ABSTRACT Circulating tumour cells (CTCs) are referred to the tumour cells that disseminated from the primary tumour and survive in circulating during the pro-ceeding of tumour growth. As surgical treatment evolves and local control has improved, the failure of cancer treatment has largely remained the re-sult of systemic metastasis. Selection of patients most likely to benefit from adjuvant strategies remains problematic. In order to develop a new standard of curative effect, this study was de-signed to track the number of CTCs in patients with lung cancer during chemotherapy. Methods: Samples of peripheral blood was taken from each lung cancer patients (n=32) on the day before chemotherapy as well as the third week after the chemotherapy cycle. The samples were subjected to real-time fluorescent quantitative reverse-tran- scriptase polymerase chain reaction (fqRT-PCR). Meanwhile the tumour size was determined by chest X-ray or computed tomograghy. Results Compared to that of pre-chemotherapy, the ex-pression level of cytokeratin (CK) 19 in the pa-tients significantly declined after chemotherapy (t=4.659,P=0.000). The level of CK19 mRNA in pa-tients with small cell lung cancer (SCLC) was higher than that of patients with non-small cell lung cancer (NSCLC) (t=1.944, P=0.061). The de-crease of CK19 mRNA level correlated well with the type during the treatment. Relatively the de-crease of SCLC is more obvious (t=6.073,P=0.000). The variation of CK19 mRNA level before and after chemotherapy was positively related to the dis-parity of tumour burden (r=0.593). There was also a significant association between the type (NSCLC vs. SCLC) and the change of tumour size (t=3.686, P=0.001).The positive rate before chemotherapy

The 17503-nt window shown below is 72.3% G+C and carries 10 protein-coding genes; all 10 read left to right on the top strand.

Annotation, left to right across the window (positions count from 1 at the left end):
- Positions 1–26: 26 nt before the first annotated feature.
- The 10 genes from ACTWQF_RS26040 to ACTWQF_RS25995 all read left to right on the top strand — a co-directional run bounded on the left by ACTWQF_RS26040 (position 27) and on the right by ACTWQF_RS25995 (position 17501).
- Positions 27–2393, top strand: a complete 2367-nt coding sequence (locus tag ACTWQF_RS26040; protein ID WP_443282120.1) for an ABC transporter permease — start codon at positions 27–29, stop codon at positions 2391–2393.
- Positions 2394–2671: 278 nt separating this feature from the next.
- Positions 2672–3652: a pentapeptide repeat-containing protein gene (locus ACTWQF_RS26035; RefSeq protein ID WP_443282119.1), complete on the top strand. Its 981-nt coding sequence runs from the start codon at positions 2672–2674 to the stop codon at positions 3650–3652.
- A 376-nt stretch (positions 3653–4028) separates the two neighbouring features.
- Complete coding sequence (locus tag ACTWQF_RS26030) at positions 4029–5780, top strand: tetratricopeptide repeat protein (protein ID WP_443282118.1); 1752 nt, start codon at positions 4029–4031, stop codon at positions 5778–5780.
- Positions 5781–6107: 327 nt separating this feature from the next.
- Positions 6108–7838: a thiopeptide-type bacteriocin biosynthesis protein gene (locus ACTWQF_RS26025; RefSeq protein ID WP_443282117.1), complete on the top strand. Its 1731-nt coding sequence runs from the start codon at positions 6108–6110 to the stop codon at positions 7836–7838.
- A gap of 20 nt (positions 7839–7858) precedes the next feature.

Supported by grant from the Natural Science Foundation in China (No.30972961).
was 71.9% (23/32), while that after chemotherapy was 37.5% (12/32), indicating that 11 patients con- verted into negative after chemotherapy. Of the 16 patients which were in Ⅳ-stage, 11 cases were po- sitive (11/16,68.8%). Surprisingly, of the remaining 16 patients which were Ⅱ/Ⅲ stage, 12 cases were regarded as positive according to the criteria (12/6,75%). Conclusions: The real-time flu- ores-cent quantitative-PCR approach is useful for mea- suring the relative number of CTCs in a patients’ peripheral blood to monitor the effectiveness of treatment, and for designing more comprehensive and reasonable therapeutic regimes at earlier dates for patients. The treatment response can be immediately assessed by serial quantitation of CTCs after chemotherapy, and therefore this method highlights an alternative approach to rapidly access the patient’s response to treatment.
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